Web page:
- By David KennerDavid Kenner is the Middle East editor at Foreign Policy. He is based in Beirut, Lebanon, and has been with FP since 2009 (a long time, he knows). He worked for FP previously in Cairo, where he covered the early days of the Arab Spring, and before that in Washington. He has attended Georgetown University and the American University of Beirut and has reported from Libya, Egypt, Gaza, Turkey, Lebanon, and Iraq.
Iraqi officials criticized the United States for not moving quicker to drive back the Islamic State, declaring that they would press forward in the fight with or without American help. The rift has emerged amidst an Iraqi offensive in the Islamic-State held city of Tikrit, in which Baghdad has relied heavily on Shiite militias. U.S. officials seemingly fear a potential backlash from such forces entering a predominantly Sunni area, and have not dispatched U.S. warplanes to strike Islamic State positions there.
No breakthrough has yet been reported as the offensive enters its third day, as Iraqi forces are still struggling to enter the city. U.S. officials said that Iraqi forces are supported by Iran’s Revolutionary Guard Corps, which is operating artillery, rocket launchers, and surveillance drones in the area. Such support has made the United States leery of intervening, but Iraqi officials said they will continue the fight on their own terms. “The Americans continue procrastinating,” an aide to Iraqi Prime Minister Haider al-Abadi told the New York Times. “Iraq will liberate Mosul and Anbar without them.”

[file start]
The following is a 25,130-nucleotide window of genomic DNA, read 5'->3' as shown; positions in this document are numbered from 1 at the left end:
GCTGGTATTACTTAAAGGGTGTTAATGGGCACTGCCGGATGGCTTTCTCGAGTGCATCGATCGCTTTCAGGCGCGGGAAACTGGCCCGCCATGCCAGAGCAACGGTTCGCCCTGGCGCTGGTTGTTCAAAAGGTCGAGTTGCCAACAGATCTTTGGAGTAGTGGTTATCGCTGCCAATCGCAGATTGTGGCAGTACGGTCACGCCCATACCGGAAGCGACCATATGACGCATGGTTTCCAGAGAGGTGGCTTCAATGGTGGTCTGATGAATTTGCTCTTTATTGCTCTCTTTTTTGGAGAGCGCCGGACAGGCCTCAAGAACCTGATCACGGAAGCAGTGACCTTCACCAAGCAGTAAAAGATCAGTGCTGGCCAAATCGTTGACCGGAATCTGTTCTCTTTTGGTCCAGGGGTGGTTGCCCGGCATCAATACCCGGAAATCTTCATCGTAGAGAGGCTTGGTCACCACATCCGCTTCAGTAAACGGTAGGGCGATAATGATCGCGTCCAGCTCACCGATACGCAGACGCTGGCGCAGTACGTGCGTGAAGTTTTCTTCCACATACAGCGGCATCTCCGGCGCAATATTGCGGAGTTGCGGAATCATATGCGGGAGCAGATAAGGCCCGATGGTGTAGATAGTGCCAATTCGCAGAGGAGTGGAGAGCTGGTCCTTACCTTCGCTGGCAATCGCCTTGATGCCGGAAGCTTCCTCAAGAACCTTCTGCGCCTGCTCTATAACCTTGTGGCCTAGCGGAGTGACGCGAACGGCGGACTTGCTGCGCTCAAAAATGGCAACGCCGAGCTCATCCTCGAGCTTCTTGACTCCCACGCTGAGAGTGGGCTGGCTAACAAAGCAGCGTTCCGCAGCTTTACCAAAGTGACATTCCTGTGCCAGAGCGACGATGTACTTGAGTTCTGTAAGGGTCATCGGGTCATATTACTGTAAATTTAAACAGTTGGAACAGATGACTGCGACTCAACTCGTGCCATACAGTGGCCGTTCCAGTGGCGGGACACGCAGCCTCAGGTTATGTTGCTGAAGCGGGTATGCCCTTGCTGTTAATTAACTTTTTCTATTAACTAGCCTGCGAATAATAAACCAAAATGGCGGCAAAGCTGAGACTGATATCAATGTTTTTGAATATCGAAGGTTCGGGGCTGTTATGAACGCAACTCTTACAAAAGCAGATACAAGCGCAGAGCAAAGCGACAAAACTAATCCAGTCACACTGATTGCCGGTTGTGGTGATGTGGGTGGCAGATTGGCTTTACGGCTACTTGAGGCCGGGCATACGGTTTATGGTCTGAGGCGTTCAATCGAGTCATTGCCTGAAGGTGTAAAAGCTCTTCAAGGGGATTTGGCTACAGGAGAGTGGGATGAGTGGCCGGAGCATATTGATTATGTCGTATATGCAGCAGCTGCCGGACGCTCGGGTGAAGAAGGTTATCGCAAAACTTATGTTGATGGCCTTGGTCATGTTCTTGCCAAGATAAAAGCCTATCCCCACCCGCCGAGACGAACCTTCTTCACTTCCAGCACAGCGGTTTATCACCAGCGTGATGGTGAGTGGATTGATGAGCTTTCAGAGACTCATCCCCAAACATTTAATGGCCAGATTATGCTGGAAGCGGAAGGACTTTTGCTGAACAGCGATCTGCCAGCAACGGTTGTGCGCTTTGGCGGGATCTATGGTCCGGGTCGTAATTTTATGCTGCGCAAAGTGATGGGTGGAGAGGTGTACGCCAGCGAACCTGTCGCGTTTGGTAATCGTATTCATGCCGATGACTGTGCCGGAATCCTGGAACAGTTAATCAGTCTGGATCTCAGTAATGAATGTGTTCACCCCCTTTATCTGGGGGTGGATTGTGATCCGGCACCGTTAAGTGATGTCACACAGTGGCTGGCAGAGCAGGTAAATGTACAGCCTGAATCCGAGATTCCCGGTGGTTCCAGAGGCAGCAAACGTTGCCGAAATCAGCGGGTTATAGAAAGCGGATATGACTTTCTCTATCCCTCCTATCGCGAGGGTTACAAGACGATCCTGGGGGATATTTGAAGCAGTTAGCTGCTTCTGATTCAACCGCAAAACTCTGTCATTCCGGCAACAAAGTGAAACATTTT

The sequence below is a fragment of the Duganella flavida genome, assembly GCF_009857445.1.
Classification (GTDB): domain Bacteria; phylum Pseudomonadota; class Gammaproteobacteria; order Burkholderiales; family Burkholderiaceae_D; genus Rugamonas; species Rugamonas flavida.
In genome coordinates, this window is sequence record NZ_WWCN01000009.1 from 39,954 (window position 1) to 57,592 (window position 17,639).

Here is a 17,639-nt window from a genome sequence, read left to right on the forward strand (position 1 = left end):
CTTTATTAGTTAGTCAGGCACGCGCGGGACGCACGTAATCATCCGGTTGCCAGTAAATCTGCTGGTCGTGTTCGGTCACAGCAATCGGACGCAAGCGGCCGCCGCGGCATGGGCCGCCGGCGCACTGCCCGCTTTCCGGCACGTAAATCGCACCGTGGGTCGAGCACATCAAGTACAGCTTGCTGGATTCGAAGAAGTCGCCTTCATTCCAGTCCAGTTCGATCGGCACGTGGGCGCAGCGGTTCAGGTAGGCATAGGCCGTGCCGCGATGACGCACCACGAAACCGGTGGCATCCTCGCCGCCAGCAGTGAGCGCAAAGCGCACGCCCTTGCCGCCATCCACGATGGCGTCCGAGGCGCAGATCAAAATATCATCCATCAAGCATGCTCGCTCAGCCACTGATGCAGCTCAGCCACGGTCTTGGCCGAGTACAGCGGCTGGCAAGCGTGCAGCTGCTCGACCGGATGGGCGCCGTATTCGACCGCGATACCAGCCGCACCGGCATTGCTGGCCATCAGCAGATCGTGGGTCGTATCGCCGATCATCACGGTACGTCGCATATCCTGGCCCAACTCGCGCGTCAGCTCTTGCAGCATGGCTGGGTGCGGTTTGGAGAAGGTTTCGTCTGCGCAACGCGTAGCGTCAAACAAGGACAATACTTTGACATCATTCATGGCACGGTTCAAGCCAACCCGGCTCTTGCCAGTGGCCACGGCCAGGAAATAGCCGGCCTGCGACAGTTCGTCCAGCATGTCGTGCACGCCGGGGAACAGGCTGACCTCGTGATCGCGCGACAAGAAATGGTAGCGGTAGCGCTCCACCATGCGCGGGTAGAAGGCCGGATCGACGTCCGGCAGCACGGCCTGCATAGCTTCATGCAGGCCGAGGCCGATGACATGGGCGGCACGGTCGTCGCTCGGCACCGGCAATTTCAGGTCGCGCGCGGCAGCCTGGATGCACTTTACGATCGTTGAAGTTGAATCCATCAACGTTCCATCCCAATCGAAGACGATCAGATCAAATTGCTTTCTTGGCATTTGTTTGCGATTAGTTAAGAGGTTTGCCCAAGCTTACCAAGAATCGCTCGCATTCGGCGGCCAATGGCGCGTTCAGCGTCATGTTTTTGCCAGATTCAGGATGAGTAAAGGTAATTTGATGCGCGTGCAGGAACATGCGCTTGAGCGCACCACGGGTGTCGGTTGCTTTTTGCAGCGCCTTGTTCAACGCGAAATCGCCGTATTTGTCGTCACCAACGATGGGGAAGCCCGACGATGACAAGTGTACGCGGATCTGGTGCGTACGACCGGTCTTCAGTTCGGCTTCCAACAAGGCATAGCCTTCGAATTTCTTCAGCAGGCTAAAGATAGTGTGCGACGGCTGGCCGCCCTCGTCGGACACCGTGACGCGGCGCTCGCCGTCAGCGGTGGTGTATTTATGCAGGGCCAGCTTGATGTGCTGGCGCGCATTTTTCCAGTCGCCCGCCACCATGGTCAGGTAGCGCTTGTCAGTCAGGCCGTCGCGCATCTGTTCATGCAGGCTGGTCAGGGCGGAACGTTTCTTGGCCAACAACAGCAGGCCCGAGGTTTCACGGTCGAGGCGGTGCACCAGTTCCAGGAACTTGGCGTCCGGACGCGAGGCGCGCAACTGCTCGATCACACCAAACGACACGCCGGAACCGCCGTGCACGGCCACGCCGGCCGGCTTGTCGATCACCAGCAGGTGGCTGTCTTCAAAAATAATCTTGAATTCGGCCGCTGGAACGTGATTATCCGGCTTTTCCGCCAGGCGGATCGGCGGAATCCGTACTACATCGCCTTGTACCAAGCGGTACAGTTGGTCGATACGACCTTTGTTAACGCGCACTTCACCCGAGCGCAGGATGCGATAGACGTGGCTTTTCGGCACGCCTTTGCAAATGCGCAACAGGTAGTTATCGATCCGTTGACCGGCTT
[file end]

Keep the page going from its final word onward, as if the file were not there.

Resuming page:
Iranians and Israelis react to Netanyahu’s speech
In Tehran, both officials and the general public watched Israeli Prime Minister Benjamin Netanyahu’s speech before Congress yesterday for signs that the alliance between the United States and Israel was fracturing. Iranian media suggested that Netanyahu had found himself isolated in Washington, as the White House moves closer to a deal over Iran’s nuclear program. In Israel, meanwhile, the speech was generally praised, with commentators suggesting that it could help the prime minister in the upcoming parliamentary election.
- Jabhat al-Nusra is considering cutting its ties to al Qaeda with the encouragement of Qatar, which has promised to fund the organization if it does so.
- A former British marine was killed fighting with Kurdish forces in Syria against the Islamic State.
- The father of Mohammed Emzawi said there was no evidence that his son was the Islamic State executioner known as “Jihadi John.”
- Islamic State supporters on social media launched a campaign threatening top Twitter executives.
- Defense Secretary Ashton Carter criticized a U.S. military official for briefing reports on an upcoming offensive in the Iraqi city of Mosul.
AHMAD AL-RUBAYE/AFP/Getty Images